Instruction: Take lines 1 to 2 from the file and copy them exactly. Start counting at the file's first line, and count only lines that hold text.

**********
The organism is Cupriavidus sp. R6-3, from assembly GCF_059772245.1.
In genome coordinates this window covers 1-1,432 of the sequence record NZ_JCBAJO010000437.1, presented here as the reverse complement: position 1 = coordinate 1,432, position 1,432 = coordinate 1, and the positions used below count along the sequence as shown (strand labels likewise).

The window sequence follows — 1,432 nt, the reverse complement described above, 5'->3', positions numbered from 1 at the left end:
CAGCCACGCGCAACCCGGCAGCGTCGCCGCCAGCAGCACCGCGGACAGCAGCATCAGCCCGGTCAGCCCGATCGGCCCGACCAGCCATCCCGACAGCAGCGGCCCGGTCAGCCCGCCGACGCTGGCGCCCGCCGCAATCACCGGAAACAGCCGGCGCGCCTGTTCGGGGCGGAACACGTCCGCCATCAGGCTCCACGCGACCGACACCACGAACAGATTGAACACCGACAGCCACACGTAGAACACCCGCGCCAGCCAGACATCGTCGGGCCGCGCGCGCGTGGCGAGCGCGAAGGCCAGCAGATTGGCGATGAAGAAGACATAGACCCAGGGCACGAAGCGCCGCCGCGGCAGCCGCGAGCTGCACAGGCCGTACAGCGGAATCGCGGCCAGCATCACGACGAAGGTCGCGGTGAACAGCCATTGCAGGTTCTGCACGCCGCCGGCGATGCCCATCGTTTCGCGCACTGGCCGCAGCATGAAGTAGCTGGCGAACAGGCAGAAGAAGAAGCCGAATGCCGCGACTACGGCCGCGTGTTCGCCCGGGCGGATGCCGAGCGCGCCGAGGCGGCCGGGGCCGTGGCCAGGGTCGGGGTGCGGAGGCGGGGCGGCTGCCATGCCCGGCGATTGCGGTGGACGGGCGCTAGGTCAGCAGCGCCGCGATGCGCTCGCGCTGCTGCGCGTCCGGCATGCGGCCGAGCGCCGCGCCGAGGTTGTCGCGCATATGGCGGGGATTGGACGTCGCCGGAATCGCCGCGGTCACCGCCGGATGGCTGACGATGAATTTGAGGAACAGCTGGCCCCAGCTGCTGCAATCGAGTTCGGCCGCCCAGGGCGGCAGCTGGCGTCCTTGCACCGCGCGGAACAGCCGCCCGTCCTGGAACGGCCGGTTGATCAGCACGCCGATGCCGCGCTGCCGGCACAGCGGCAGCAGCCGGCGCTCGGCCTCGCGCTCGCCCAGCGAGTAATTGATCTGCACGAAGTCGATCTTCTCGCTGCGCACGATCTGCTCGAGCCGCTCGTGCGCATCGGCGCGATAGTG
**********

The organism is Cupriavidus sp. R6-3, from assembly GCF_059772245.1.
In genome coordinates this window covers 1-1,432 of the sequence record NZ_JCBAJO010000437.1, presented here as the reverse complement: position 1 = coordinate 1,432, position 1,432 = coordinate 1, and the positions used below count along the sequence as shown (strand labels likewise).